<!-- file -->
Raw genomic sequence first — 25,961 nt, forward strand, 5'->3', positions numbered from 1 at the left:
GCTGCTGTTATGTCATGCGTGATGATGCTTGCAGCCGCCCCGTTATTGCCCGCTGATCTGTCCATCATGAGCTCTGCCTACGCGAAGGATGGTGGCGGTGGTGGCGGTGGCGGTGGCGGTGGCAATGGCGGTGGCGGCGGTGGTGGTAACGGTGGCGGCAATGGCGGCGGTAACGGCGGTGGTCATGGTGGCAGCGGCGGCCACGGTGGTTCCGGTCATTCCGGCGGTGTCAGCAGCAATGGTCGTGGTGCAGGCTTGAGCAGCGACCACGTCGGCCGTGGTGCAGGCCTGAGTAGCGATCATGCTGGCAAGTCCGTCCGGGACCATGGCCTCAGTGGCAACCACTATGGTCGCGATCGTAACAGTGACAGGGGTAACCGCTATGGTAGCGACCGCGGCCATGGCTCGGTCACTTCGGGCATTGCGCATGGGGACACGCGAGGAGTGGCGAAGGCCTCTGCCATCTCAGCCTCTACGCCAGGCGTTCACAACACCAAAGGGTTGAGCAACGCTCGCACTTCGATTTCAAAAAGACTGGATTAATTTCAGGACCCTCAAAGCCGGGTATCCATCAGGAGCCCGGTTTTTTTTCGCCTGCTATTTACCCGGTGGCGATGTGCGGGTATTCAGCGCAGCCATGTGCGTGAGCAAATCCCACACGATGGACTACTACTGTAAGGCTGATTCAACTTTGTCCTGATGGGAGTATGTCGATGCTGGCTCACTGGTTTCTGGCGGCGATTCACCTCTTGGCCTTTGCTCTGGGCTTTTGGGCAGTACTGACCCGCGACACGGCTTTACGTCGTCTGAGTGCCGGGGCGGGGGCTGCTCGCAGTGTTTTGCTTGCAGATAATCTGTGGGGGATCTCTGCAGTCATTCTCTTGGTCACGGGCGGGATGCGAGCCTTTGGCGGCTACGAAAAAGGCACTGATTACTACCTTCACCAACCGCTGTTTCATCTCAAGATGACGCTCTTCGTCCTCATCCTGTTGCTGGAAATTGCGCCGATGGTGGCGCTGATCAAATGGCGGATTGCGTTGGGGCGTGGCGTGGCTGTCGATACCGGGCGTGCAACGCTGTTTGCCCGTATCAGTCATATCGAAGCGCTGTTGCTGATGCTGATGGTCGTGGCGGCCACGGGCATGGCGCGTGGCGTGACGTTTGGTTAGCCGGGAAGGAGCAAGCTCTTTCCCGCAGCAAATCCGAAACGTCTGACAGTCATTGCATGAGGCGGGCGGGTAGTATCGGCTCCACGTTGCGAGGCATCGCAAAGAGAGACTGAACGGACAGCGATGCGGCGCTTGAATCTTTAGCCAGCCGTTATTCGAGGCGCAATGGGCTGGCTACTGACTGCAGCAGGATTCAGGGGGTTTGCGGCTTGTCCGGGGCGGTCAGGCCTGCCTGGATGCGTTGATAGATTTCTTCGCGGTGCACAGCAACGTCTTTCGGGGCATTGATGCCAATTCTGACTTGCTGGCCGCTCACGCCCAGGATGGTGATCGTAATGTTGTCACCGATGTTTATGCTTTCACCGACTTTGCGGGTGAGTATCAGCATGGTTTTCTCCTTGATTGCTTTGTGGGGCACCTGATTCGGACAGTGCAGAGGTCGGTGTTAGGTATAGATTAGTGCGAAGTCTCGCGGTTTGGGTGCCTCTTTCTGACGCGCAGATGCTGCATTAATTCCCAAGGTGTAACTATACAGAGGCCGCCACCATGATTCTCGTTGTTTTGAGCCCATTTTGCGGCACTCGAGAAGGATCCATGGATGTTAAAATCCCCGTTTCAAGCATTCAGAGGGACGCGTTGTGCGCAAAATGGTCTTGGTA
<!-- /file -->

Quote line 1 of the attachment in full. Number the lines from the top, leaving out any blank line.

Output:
Raw genomic sequence first — 25,961 nt, forward strand, 5'->3', positions numbered from 1 at the left: